Learning about football watching Jim Brown

We landed in Wisconsin in September 1964 and everything was Packers football. It was the NFL on CBS and the AFL on NBC. They played on Sunday afternoon, and Vince Lombardy had a weekly show on TV to talk about the last and upcoming games.

Who remembers Jim Brown carrying the ball many years ago?  

I do, and it’s a shame that it ended so quickly, as Tim Layden wrote:    

To his football heirs—from Barry Sanders to Adrian Peterson—he’s the one player by which their own greatness is measured. To those who played with and against the Cleveland Browns legend, his prowess, intensity and intellect remain awe-inspiring. Fifty years after walking away from the game at his peak, he still towers over the NFL. Yes, he was just that good.

Yes, he was that good or better that great! The stats are unbelievable: He rushed for 13,112 yards in 118 games plus 108 TD’s. He averaged 104.3 per game! Yes, it’s true that today’s game is more about passing than rushing. Nevertheless, those numbers stand on their own.

Brown died in 2023, and I miss every one of those rushing yards that my brother and I watched on TV.

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1 thought on “Learning about football watching Jim Brown”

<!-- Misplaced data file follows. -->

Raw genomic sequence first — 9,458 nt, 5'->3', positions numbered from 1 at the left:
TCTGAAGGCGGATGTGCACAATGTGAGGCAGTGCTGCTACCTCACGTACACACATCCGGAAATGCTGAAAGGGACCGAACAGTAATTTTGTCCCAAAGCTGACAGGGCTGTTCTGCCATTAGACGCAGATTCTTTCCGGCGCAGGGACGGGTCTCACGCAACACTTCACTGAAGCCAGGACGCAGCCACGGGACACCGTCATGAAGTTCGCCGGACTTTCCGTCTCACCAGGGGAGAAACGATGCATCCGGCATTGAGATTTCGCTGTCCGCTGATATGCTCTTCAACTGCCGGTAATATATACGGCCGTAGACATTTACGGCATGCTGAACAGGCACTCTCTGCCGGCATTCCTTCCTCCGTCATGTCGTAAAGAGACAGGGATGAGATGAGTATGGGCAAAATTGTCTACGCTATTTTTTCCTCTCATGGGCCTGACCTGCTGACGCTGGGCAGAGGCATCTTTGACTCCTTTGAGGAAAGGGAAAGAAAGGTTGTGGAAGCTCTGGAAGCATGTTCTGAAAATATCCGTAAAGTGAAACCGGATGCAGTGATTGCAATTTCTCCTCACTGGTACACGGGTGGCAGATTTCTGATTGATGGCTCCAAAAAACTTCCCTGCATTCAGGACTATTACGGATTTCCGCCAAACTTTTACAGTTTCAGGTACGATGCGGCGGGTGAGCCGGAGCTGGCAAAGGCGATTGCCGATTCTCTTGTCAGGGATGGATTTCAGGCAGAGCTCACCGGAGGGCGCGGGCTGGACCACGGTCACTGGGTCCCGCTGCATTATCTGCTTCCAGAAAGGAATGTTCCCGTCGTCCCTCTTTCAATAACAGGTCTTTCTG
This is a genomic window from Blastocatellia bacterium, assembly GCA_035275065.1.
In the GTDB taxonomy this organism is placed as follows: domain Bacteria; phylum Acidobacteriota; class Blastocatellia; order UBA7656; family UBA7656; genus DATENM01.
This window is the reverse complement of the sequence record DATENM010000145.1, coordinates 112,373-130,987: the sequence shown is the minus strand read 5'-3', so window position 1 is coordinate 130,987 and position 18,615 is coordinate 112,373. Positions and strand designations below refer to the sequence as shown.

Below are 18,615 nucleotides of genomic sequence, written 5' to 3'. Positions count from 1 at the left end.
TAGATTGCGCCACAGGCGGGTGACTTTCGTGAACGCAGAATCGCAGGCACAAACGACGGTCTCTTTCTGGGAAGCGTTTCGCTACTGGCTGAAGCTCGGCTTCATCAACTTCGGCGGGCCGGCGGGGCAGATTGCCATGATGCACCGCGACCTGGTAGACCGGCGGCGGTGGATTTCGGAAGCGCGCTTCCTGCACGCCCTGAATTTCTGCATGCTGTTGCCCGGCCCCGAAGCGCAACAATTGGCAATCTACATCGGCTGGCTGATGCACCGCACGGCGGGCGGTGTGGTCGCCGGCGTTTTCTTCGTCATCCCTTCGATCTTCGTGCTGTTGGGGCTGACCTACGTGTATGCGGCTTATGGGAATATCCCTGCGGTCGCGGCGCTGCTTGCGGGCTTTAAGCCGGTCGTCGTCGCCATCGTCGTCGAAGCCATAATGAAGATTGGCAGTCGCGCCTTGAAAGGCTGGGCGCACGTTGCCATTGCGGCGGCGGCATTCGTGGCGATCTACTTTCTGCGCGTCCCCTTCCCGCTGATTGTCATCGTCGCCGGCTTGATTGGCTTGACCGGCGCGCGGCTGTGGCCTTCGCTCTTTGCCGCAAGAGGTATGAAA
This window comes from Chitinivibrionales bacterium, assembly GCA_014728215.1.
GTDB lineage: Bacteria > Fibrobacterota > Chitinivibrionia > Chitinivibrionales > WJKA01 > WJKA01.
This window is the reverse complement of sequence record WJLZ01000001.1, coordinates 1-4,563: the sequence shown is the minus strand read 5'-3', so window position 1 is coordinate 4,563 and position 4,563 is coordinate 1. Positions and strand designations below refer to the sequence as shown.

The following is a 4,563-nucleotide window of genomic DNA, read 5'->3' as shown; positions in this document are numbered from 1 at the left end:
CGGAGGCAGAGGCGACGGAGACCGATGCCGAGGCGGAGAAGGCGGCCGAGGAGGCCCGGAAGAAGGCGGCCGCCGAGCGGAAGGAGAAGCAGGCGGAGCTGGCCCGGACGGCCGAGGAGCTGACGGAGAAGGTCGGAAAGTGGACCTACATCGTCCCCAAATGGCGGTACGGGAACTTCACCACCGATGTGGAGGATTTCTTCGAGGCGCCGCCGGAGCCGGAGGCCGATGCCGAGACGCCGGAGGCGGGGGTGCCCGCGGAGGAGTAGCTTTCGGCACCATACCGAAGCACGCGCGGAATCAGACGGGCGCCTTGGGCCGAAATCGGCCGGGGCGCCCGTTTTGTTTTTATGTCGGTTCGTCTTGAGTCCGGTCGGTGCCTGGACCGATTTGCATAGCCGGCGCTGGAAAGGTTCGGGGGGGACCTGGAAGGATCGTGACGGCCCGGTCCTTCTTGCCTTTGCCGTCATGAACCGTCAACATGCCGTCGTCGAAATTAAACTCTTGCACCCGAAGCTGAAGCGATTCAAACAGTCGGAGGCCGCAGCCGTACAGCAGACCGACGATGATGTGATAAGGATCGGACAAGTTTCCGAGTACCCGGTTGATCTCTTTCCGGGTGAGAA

1. I came to the U.S., in November 1960 and I remember the great Jim Brown from reading about him and watching games on television. In 1965, another great running back came to the scene, Gale Sayers of the Chicago Bears, but I was a Green Bay Packers fan, with Bart Starr, Jim Taylor, Paul Hornung, Max McGee, Ray Nitschke, Willie Wood and many others. (In basketball I was never a Boston Celtics fan. I was for whatever team Wilt Chamberlain was playing for, like the Philadelphia 76ers and San Francisco Warriors. Since I had relatives in Chicago, I was also a fan of the Chicago Bulls, BEFORE Michael Jordan and after Wilt had retired).

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